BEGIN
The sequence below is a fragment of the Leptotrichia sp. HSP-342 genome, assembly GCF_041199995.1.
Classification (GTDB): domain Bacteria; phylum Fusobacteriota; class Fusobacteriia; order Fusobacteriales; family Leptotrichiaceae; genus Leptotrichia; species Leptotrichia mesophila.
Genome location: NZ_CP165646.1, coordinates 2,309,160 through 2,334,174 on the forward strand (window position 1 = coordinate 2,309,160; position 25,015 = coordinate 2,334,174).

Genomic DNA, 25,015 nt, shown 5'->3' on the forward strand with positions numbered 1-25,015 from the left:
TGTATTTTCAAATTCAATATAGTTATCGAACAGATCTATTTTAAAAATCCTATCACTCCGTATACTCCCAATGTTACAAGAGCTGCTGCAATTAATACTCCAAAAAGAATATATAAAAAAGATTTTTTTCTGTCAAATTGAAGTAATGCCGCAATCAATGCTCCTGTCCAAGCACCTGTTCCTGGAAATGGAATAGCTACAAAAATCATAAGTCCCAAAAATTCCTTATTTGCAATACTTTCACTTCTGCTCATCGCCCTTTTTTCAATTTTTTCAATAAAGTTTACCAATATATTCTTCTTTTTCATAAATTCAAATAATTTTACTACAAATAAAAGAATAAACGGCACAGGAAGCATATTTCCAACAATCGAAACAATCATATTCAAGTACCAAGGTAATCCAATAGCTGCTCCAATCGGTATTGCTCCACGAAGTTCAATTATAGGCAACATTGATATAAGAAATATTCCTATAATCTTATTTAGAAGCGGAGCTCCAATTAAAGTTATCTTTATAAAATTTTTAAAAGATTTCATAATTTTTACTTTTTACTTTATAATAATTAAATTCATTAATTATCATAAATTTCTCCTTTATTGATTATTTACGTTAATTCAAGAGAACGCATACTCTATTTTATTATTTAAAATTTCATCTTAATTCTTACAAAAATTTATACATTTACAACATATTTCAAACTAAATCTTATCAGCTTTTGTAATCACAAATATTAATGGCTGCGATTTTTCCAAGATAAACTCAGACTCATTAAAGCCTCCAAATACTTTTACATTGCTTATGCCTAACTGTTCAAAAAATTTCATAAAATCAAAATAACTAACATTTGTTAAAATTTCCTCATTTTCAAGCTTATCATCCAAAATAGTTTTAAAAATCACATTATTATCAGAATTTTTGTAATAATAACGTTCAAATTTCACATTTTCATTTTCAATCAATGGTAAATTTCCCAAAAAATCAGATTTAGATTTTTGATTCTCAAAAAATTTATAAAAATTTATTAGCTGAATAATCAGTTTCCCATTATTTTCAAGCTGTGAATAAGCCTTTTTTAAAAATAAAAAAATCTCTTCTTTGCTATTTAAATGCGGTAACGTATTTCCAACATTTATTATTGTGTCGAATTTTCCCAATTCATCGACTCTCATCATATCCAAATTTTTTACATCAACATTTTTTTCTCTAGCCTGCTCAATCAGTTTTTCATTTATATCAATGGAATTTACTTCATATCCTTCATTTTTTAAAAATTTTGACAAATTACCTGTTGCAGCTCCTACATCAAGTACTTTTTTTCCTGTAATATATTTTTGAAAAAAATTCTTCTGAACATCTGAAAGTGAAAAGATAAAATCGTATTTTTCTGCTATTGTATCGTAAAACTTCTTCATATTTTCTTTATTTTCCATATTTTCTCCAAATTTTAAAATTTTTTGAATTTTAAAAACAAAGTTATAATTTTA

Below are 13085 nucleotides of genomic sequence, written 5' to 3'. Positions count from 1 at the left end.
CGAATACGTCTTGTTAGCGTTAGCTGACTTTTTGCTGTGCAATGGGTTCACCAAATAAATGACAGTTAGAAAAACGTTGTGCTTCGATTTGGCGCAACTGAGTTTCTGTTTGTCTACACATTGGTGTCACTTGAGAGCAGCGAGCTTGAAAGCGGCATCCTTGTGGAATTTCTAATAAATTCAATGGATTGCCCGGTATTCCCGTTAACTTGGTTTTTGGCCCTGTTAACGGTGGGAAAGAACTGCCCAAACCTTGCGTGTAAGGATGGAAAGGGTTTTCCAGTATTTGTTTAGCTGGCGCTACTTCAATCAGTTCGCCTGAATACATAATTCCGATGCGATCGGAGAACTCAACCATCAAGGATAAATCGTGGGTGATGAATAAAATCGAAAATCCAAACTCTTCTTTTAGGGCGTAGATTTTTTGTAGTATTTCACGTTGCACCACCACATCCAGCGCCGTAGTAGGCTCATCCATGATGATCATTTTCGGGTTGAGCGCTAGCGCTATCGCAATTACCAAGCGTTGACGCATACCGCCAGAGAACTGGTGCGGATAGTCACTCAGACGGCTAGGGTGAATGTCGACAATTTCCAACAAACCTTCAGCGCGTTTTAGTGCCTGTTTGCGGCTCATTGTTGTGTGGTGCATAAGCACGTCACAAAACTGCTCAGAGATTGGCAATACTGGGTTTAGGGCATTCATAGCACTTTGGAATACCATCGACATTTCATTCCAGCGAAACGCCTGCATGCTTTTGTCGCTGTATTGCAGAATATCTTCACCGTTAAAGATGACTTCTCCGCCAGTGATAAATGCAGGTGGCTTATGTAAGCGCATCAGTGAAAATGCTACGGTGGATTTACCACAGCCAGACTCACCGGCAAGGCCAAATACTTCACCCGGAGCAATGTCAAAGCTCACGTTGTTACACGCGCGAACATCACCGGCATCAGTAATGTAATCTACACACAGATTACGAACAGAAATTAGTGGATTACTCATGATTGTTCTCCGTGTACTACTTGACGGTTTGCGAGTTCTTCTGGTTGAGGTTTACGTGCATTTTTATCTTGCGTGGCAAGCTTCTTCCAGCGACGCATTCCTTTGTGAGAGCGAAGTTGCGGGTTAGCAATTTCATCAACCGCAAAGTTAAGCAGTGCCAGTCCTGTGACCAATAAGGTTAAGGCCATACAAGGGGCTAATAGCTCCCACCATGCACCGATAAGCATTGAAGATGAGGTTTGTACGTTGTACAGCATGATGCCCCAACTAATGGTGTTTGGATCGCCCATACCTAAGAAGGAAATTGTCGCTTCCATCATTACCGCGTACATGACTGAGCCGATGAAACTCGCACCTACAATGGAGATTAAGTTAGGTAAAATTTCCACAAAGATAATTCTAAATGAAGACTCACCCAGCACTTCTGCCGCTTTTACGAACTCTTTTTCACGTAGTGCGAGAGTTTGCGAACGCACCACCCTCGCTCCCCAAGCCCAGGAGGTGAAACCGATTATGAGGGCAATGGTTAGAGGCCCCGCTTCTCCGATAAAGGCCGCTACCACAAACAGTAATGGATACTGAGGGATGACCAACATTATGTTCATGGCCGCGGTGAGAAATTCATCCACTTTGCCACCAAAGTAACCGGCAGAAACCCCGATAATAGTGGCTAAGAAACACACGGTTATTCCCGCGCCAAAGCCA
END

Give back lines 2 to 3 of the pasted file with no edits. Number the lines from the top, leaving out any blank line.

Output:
Classification (GTDB): domain Bacteria; phylum Fusobacteriota; class Fusobacteriia; order Fusobacteriales; family Leptotrichiaceae; genus Leptotrichia; species Leptotrichia mesophila.
Genome location: NZ_CP165646.1, coordinates 2,309,160 through 2,334,174 on the forward strand (window position 1 = coordinate 2,309,160; position 25,015 = coordinate 2,334,174).